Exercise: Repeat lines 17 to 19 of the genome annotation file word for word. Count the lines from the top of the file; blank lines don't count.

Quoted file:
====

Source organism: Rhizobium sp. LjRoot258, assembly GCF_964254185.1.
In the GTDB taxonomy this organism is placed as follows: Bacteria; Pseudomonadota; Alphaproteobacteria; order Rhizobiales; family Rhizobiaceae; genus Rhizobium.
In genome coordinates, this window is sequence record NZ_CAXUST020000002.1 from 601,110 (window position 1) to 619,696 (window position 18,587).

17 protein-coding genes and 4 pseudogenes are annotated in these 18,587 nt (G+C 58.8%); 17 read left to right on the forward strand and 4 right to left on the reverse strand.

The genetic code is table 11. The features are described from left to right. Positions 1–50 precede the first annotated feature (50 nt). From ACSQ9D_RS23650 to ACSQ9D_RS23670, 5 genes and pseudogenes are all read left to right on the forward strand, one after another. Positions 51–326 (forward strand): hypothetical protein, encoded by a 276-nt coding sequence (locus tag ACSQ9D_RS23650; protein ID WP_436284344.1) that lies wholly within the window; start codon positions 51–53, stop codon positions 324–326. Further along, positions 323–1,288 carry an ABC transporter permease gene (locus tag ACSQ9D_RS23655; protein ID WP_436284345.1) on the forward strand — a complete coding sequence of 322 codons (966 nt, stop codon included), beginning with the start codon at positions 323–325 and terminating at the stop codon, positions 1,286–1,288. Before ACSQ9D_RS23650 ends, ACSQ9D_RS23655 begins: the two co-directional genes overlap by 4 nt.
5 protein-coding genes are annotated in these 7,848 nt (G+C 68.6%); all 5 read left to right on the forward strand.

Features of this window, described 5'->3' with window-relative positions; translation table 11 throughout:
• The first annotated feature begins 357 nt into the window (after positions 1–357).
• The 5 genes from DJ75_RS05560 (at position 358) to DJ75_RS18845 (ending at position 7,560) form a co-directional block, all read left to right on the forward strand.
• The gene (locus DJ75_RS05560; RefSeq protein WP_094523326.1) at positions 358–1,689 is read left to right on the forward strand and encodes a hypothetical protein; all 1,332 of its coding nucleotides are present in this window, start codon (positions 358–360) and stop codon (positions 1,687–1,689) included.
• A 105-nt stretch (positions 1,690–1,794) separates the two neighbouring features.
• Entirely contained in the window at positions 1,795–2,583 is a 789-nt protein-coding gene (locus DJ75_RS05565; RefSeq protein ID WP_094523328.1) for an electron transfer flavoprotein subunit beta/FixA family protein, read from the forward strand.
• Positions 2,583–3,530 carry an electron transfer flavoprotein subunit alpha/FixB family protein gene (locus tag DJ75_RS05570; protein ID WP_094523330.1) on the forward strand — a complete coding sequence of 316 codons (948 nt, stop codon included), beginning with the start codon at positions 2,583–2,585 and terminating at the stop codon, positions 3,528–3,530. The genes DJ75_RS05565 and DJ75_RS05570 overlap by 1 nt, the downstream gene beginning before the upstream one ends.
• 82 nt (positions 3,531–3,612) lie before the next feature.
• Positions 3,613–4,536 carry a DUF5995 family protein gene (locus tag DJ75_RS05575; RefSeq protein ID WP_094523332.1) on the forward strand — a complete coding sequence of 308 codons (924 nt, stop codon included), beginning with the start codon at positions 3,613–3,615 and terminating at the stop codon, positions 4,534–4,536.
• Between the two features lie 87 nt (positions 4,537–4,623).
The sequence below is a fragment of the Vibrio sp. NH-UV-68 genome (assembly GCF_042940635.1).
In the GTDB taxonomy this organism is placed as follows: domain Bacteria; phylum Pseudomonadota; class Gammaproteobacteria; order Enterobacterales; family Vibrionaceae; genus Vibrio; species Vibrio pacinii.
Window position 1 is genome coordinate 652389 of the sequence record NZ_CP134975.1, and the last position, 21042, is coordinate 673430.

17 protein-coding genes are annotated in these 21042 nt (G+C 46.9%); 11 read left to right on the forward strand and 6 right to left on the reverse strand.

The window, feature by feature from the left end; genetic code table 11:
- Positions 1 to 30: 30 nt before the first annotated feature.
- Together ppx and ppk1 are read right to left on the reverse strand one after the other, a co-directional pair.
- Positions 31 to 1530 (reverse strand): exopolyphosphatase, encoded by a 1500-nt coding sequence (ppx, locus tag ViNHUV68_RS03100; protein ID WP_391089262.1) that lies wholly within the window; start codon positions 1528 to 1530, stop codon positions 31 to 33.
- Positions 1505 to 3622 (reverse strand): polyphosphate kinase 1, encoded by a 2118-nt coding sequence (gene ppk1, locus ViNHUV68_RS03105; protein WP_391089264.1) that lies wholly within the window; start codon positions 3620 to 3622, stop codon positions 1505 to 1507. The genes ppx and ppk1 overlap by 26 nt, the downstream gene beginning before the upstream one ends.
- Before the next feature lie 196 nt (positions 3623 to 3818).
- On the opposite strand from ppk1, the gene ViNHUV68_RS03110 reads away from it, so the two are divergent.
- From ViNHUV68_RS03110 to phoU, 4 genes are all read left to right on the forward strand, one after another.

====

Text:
The sequence below is a fragment of the Vibrio sp. NH-UV-68 genome (assembly GCF_042940635.1).
In the GTDB taxonomy this organism is placed as follows: domain Bacteria; phylum Pseudomonadota; class Gammaproteobacteria; order Enterobacterales; family Vibrionaceae; genus Vibrio; species Vibrio pacinii.
Window position 1 is genome coordinate 652389 of the sequence record NZ_CP134975.1, and the last position, 21042, is coordinate 673430.